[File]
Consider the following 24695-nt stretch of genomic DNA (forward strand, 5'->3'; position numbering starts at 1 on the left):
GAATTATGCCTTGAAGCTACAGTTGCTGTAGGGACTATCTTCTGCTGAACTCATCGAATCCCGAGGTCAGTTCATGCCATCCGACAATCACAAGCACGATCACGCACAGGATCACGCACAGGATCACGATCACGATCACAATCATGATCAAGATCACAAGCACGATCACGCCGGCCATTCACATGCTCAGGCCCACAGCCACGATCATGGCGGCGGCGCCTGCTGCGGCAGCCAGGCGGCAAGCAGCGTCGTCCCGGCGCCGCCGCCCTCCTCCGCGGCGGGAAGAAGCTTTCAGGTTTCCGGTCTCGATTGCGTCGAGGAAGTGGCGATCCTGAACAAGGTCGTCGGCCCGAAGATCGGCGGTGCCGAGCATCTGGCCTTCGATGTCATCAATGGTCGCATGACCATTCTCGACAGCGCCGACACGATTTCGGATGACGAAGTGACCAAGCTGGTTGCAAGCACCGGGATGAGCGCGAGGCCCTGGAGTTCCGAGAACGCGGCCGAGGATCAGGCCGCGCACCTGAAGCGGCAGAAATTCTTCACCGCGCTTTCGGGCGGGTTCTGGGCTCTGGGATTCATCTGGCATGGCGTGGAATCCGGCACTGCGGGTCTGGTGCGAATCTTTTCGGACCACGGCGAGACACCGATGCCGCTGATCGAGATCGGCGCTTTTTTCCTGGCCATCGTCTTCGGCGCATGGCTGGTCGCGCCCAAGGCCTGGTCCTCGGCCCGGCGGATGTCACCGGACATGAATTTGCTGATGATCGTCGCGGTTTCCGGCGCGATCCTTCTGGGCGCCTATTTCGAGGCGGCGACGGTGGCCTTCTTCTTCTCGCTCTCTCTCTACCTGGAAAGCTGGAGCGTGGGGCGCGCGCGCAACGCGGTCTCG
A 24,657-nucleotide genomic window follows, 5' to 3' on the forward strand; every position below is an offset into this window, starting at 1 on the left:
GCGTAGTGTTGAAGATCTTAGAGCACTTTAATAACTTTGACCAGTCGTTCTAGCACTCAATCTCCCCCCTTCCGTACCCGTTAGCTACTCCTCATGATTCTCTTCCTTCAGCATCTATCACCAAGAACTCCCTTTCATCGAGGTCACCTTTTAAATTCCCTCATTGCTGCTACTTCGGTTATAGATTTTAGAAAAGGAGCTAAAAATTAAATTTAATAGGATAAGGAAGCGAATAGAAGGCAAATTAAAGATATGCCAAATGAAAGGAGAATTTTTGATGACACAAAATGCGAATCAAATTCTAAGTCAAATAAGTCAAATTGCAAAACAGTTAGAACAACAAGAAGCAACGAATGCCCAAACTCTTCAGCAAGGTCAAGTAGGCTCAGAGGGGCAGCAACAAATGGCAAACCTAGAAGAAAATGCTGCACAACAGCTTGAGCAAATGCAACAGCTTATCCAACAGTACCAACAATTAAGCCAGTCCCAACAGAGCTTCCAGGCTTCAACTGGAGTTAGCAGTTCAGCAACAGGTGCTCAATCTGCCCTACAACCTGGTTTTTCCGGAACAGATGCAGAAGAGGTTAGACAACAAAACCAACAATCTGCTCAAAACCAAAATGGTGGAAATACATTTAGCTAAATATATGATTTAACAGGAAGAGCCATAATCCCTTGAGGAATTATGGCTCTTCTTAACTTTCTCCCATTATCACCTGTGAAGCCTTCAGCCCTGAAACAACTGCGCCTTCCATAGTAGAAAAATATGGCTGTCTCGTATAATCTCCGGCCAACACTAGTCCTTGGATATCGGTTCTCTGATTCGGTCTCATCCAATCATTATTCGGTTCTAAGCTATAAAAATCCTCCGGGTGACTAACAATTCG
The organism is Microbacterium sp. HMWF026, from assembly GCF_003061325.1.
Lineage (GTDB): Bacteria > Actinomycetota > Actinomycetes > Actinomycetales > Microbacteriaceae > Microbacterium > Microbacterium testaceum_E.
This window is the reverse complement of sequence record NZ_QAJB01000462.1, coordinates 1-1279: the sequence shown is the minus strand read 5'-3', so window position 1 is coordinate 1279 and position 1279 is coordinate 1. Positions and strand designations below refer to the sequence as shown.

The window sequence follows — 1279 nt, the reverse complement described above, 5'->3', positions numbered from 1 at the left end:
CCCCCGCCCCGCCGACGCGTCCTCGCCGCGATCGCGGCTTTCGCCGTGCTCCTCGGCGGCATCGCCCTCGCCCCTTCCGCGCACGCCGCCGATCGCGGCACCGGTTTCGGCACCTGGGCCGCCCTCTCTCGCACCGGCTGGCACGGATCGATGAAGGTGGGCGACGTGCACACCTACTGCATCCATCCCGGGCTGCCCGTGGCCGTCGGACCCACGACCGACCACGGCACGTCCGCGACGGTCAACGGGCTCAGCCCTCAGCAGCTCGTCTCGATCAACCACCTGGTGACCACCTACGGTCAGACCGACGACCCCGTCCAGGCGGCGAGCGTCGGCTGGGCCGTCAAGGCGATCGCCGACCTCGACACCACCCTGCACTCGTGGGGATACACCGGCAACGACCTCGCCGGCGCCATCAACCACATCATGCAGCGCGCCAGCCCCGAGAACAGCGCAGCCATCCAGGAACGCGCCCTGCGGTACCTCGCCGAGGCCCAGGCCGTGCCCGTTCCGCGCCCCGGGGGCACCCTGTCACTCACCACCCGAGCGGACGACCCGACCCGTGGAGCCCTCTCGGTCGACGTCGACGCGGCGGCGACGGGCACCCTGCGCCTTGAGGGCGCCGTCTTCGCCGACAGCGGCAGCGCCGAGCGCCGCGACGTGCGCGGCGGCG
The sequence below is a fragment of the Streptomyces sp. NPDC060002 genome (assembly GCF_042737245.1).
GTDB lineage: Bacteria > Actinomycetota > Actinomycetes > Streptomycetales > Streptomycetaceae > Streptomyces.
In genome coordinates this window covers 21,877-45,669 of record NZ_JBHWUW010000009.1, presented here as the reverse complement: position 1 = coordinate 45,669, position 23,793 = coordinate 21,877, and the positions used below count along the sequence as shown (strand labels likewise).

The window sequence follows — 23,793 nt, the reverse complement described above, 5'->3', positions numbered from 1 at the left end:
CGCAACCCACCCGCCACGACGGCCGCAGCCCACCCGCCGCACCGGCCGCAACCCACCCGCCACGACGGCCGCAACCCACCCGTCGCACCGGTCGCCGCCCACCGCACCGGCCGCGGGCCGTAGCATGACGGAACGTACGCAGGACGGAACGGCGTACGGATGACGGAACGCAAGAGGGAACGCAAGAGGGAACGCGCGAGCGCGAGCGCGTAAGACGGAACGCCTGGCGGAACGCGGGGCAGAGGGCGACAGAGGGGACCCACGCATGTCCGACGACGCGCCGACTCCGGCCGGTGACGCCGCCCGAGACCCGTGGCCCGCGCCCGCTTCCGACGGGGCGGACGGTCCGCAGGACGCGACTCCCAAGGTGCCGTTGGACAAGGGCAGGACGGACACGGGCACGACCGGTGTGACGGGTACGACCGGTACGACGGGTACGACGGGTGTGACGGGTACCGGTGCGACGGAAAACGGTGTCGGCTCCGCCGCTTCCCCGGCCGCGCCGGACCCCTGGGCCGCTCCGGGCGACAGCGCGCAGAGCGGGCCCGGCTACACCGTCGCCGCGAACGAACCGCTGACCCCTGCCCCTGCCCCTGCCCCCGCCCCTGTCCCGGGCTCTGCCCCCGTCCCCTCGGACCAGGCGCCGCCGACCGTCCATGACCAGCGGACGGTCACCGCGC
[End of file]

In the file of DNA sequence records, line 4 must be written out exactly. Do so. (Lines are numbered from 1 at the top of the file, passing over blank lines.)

GCGTAGTGTTGAAGATCTTAGAGCACTTTAATAACTTTGACCAGTCGTTCTAGCACTCAATCTCCCCCCTTCCGTACCCGTTAGCTACTCCTCATGATTCTCTTCCTTCAGCATCTATCACCAAGAACTCCCTTTCATCGAGGTCACCTTTTAAATTCCCTCATTGCTGCTACTTCGGTTATAGATTTTAGAAAAGGAGCTAAAAATTAAATTTAATAGGATAAGGAAGCGAATAGAAGGCAAATTAAAGATATGCCAAATGAAAGGAGAATTTTTGATGACACAAAATGCGAATCAAATTCTAAGTCAAATAAGTCAAATTGCAAAACAGTTAGAACAACAAGAAGCAACGAATGCCCAAACTCTTCAGCAAGGTCAAGTAGGCTCAGAGGGGCAGCAACAAATGGCAAACCTAGAAGAAAATGCTGCACAACAGCTTGAGCAAATGCAACAGCTTATCCAACAGTACCAACAATTAAGCCAGTCCCAACAGAGCTTCCAGGCTTCAACTGGAGTTAGCAGTTCAGCAACAGGTGCTCAATCTGCCCTACAACCTGGTTTTTCCGGAACAGATGCAGAAGAGGTTAGACAACAAAACCAACAATCTGCTCAAAACCAAAATGGTGGAAATACATTTAGCTAAATATATGATTTAACAGGAAGAGCCATAATCCCTTGAGGAATTATGGCTCTTCTTAACTTTCTCCCATTATCACCTGTGAAGCCTTCAGCCCTGAAACAACTGCGCCTTCCATAGTAGAAAAATATGGCTGTCTCGTATAATCTCCGGCCAACACTAGTCCTTGGATATCGGTTCTCTGATTCGGTCTCATCCAATCATTATTCGGTTCTAAGCTATAAAAATCCTCCGGGTGACTAACAATTCG